In Response To: A Harlot's Homecoming

Divine Discipline

The article “Harlot’s Homecoming” addresses an apparent contradiction: how can God be filled with anger and be a loving father of His children? After all, the general belief of Christians is pretty clear: those who believe in the death and resurrection of Jesus Christ are saved while all others are sentenced to hell. With this in mind, is God really as loving as we make Him out to be and resultantly has righteous anger or is He just some selfish being who damns people for eternity simply because we choose not follow Him? This question can be answered by the grace and love He shows us.

A friend once shared with me a passage from her devotional. She was looking at Leviticus 26:40-45:

But if they will confess their sins and the sins of their ancestors—their unfaithfulness and their hostility toward me, which made me hostile toward them so that I sent them into the land of their enemies—then when their uncircumcised hearts are humbled and they pay for their sin, I will remember my covenant with Jacob and my covenant with Isaac and my covenant with Abraham, and I will remember the land. For the land will be deserted by them and will enjoy its sabbaths while it lies desolate without them. They will pay for their sins because they rejected my laws and abhorred my decrees. Yet in spite of this, when they are in the land of their enemies, I will not reject them or abhor them so as to destroy them completely, breaking my covenant with them. I am the Lord their God. But for their sake I will remember the covenant with their ancestors whom I brought out of Egypt in the sight of the nations to be their God. I am the Lord.

She explained that even when the Israelites chose to walk away from God, He always remembered the covenant He formed with Isaac and Abraham. And as such, He showed them grace even in His anger. The love shown was completely undeserving and yet that is the power of grace. We simply do not deserve grace. We do not deserve any of the blessings He showers us with in light of our sins, but He still continues to do so.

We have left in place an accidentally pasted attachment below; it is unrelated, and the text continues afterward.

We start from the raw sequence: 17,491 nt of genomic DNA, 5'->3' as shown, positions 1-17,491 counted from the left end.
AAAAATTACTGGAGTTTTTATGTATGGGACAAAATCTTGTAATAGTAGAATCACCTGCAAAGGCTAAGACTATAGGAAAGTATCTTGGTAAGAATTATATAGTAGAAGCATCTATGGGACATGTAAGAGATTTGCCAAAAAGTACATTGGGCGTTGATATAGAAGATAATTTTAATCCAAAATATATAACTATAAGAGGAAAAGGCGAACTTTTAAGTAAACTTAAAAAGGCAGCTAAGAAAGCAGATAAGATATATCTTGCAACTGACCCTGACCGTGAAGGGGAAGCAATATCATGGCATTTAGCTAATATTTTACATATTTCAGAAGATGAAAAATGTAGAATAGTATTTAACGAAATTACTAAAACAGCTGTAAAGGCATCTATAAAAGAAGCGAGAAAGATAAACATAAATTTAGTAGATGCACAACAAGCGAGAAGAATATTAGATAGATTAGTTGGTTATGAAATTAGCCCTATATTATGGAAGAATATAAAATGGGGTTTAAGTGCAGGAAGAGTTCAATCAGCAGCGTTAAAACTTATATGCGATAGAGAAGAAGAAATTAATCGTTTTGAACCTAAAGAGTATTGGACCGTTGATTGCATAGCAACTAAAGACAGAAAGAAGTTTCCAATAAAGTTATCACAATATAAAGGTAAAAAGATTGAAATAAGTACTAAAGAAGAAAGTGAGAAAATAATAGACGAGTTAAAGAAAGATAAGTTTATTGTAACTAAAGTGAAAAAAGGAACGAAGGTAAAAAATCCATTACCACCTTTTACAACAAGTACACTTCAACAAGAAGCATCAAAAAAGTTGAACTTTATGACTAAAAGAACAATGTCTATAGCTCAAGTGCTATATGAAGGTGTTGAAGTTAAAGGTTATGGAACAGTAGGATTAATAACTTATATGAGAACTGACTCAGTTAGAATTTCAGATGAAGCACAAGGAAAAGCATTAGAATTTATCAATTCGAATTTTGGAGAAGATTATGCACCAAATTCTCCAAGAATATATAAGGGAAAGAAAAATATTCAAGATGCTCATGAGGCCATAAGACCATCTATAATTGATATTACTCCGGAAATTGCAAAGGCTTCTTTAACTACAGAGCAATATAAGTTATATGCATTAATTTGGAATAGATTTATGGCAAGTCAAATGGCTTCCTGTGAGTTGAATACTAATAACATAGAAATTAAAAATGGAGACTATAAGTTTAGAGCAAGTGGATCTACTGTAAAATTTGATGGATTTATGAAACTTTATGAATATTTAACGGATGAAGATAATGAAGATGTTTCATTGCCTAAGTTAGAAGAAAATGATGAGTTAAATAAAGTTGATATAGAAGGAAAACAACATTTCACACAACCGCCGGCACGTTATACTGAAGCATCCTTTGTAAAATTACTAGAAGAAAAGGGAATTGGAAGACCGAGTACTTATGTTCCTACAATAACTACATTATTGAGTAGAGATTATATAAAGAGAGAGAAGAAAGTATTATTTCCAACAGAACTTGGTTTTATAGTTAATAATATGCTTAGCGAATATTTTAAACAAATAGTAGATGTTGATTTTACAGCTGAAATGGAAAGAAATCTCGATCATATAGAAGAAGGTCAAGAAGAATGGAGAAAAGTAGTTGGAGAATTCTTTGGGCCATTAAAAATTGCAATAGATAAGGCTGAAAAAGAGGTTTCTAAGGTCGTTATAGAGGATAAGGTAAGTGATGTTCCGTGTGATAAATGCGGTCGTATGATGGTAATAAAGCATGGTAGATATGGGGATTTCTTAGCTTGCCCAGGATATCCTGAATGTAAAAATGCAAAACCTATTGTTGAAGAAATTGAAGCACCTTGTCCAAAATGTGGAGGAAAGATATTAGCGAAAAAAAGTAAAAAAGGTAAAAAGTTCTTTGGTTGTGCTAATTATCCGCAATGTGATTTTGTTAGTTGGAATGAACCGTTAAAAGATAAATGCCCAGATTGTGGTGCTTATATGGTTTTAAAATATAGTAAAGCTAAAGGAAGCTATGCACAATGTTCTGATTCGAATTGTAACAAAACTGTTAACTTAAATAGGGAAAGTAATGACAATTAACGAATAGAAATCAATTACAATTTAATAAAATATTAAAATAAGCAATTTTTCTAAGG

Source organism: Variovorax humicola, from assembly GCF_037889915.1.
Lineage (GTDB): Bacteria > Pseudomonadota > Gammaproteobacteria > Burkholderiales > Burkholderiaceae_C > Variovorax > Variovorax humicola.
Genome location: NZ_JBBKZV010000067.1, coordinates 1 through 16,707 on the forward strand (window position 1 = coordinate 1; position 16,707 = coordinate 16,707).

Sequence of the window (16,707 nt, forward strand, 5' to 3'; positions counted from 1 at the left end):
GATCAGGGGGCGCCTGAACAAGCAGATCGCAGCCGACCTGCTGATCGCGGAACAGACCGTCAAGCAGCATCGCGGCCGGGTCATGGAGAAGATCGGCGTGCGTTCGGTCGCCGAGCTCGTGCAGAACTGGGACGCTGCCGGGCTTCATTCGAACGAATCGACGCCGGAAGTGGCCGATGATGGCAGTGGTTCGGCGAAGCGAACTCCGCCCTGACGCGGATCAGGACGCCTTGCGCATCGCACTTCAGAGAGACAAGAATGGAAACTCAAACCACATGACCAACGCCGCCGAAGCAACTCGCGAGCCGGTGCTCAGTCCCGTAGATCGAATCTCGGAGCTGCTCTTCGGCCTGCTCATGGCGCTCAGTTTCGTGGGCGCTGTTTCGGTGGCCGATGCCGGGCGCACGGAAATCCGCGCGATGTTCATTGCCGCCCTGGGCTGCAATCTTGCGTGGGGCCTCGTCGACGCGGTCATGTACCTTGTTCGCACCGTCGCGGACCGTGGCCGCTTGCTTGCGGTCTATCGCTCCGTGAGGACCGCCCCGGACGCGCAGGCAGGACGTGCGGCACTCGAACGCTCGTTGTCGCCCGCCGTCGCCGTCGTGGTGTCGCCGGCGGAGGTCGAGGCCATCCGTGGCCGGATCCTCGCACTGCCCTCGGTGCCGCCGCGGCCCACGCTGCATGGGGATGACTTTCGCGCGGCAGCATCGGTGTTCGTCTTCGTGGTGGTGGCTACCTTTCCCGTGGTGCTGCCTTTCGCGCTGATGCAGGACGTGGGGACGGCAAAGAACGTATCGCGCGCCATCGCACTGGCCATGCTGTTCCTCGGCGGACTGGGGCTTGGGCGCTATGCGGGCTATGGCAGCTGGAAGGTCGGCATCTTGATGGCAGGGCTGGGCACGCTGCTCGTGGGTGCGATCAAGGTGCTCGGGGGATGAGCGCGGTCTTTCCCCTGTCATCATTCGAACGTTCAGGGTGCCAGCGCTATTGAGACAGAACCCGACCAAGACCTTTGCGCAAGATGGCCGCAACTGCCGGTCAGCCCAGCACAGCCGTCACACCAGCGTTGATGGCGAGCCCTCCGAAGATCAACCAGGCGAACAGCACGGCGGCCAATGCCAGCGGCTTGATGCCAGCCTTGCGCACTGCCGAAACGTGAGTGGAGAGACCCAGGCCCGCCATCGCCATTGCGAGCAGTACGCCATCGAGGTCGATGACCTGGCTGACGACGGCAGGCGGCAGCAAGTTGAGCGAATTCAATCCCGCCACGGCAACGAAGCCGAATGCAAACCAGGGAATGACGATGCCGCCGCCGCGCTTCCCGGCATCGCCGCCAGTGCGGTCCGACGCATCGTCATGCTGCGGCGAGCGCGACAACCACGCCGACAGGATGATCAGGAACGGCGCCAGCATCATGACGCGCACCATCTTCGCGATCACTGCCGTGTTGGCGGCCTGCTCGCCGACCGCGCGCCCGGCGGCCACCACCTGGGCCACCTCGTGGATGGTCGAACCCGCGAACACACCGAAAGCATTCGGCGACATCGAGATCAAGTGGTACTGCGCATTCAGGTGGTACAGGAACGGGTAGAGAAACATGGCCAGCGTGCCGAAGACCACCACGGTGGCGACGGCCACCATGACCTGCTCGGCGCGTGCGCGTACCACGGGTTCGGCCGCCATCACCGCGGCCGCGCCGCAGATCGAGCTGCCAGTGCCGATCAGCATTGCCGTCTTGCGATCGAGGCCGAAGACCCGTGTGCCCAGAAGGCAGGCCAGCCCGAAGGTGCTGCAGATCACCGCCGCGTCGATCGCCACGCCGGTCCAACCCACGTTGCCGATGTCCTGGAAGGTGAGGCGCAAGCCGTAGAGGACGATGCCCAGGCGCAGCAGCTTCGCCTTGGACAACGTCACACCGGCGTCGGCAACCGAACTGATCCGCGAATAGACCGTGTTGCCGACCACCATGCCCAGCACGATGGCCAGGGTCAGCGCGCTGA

This passage exemplifies a common theme throughout the Bible: as sinful humans, we constantly make mistakes that incur God’s wrath. And this wrath in itself is justified simply because humans keep making mistakes. He is always giving us chances and instructions as to what we should be doing through the messages He sends us, but all throughout history, man fails to listen. It’s only natural that God would be angry at us. Imagine parents having a child and they pour out all of their love on that child. But the child constantly disobeys the parents all throughout his or her childhood. These acts of disrespect and rebellion would anger any parent. And yet, even through these constant acts of rebellion, the parents still loves the child. No matter what mistakes the child makes, the parents will always be willing to accept the child back. That is the relationship exhibited by our Father God. The Bible shows a multitude of stories where humans constantly make mistakes that disappoint our Lord, but He still shows us grace.

God’s anger and disappointment is thus legitimized by the fact that an unjust act was done to Him. Anger is the natural reaction to such. We have thousands of years of history of disobeying God, but He was still willing to forgive us by sacrificing Jesus Christ on the cross for us. God takes the extra step towards us by showing grace and forgiving us even in His anger. God’s loving demeanor is what makes God’s anger not only justified, but also understandable.

Andrew Wang is a rising junior from Cleveland, Ohio studying Biology in the College of Arts and Sciences. His workout regimen involves lifting heavy objects and late-night jogs during prime kidnapping hours.